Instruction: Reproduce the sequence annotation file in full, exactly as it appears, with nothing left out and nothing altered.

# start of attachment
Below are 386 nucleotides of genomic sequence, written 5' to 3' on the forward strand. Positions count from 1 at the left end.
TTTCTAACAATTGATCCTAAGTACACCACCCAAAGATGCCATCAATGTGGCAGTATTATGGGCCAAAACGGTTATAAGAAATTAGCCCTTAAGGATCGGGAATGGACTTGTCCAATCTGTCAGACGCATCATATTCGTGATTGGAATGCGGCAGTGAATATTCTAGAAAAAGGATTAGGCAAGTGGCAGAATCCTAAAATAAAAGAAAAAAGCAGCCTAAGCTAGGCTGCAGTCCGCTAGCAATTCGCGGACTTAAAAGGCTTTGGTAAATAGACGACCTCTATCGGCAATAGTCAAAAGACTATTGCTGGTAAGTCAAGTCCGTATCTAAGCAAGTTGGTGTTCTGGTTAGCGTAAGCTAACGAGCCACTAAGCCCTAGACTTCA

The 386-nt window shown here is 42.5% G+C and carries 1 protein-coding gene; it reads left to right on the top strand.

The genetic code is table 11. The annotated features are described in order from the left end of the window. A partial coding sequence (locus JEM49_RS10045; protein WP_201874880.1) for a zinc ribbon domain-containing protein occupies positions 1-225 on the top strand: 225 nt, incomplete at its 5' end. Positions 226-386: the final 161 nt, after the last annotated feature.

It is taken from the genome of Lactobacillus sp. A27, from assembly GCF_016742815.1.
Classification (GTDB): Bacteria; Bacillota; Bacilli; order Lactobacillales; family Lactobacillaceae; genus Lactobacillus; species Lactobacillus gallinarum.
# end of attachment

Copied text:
Below are 386 nucleotides of genomic sequence, written 5' to 3' on the forward strand. Positions count from 1 at the left end.
TTTCTAACAATTGATCCTAAGTACACCACCCAAAGATGCCATCAATGTGGCAGTATTATGGGCCAAAACGGTTATAAGAAATTAGCCCTTAAGGATCGGGAATGGACTTGTCCAATCTGTCAGACGCATCATATTCGTGATTGGAATGCGGCAGTGAATATTCTAGAAAAAGGATTAGGCAAGTGGCAGAATCCTAAAATAAAAGAAAAAAGCAGCCTAAGCTAGGCTGCAGTCCGCTAGCAATTCGCGGACTTAAAAGGCTTTGGTAAATAGACGACCTCTATCGGCAATAGTCAAAAGACTATTGCTGGTAAGTCAAGTCCGTATCTAAGCAAGTTGGTGTTCTGGTTAGCGTAAGCTAACGAGCCACTAAGCCCTAGACTTCA

The 386-nt window shown here is 42.5% G+C and carries 1 protein-coding gene; it reads left to right on the top strand.

The genetic code is table 11. The annotated features are described in order from the left end of the window. A partial coding sequence (locus JEM49_RS10045; protein WP_201874880.1) for a zinc ribbon domain-containing protein occupies positions 1-225 on the top strand: 225 nt, incomplete at its 5' end. Positions 226-386: the final 161 nt, after the last annotated feature.

It is taken from the genome of Lactobacillus sp. A27, from assembly GCF_016742815.1.
Classification (GTDB): Bacteria; Bacillota; Bacilli; order Lactobacillales; family Lactobacillaceae; genus Lactobacillus; species Lactobacillus gallinarum.